While CT is becoming the preferred non-invasive method for imaging the heart, the challenge in terms of efficient workflow and diagnostics is inspecting the huge amount of information and imagery that is generated and extracting the required information. The Comprehensive Cardiac CT Package is designed to accomplish this task efficiently.
Through the use of heart modeling, it is possible to automatically produce quantitative measurements, such as the volume of all four heart chambers over time, and provide information about local heart wall motion. This automatic processing of information, which would otherwise need to be produced manually, has the potential to speed up the work flow and helps support the clinician in assessing heart function.
Research work in Heart Modelling*
Cardiac Resynchronization Therapy (CRT)
Approximately 30% of all heart failure patients suffer from an asynchronous (uncoordinated) contraction of the left ventricular heart muscle. These patients require the implantation of a specialized pacemaker that synchronizes the ventricle contraction and thereby improves the efficiency of the heart. However, whilst this procedure - cardiac resynchronization therapy (CRT) - is effective for many patients, up to a third do not experience clinical improvement following CRT.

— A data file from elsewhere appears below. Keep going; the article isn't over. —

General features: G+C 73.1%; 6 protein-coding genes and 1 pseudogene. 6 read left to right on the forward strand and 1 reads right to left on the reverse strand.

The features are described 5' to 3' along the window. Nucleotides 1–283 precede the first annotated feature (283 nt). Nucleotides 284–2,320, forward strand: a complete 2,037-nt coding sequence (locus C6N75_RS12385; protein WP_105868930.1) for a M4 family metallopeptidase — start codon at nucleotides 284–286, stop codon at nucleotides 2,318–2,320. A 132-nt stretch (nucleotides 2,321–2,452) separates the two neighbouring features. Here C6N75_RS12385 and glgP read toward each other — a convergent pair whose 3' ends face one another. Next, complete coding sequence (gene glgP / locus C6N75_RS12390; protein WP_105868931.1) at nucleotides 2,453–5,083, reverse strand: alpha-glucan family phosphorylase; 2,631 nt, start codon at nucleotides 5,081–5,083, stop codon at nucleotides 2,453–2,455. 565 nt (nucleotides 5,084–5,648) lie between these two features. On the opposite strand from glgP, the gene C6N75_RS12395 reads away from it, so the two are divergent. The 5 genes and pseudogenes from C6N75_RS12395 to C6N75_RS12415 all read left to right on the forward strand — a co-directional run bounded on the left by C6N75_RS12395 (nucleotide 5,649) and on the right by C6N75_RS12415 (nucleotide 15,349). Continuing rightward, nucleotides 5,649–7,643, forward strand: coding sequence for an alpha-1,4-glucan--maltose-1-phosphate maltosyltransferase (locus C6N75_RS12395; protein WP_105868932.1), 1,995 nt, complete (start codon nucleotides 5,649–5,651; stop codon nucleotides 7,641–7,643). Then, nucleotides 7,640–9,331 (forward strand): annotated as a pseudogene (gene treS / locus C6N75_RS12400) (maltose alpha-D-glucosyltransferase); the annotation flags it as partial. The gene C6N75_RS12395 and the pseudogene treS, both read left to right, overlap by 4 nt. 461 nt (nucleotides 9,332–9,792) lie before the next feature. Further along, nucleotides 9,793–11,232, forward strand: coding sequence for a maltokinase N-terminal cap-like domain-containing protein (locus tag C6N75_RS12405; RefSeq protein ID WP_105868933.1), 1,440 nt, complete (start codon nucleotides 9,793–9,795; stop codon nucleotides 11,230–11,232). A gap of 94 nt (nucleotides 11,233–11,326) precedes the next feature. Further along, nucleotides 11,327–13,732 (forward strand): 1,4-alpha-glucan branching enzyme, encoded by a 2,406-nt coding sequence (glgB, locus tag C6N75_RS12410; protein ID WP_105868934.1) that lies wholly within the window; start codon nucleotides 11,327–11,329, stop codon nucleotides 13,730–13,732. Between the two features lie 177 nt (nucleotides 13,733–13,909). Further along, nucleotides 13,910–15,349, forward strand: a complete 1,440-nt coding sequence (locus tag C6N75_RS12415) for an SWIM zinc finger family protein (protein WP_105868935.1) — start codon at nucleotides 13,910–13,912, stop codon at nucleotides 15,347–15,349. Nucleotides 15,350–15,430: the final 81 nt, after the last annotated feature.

In an attempt to address this, Philips is working with clinical and academic partners throughout Europe, as part of the EU Heart Project, to develop a research tool with the goal of ultimately producing better outcomes for patients with heart failure.
The aim of this research is to develop a process which will both identify those patients most likely to respond to CRT, and provide improved direction on the best methods for delivering CRT (e.g. the correct positioning of leads, the ideal pacemaker setting etc.). The research prototype system is designed to work by integrating the geometric models of the heart, developed by Philips, with simulation tools from the academic partners, to produce patient-specific physiological simulations on the basis of the patient’s own clinical data. The patient-specific model is designed to highlight, for example, the existing location and severity of scar tissue on a patient’s heart, which is known to have an adverse affect on the success of the procedure. Furthermore, the new technology aims to assist with the virtual placement of device leads and determination of pacemaker settings and positioning, and then prediction of intervention response before a real-life intervention is carried out.
EU Heart Project members believe that predicting an individual patient response to CRT, and identifying the best methods of treatment delivery, will potentially reduce the number of non-responders, and as a result may have a significant impact on the future treatment of heart failure.
* Heart Modeling is a topic of ongoing research for Philips, and as such, its use in planning and refining complex interventions based on an individual’s specific anatomy, may or may not be realised as a product and brought to market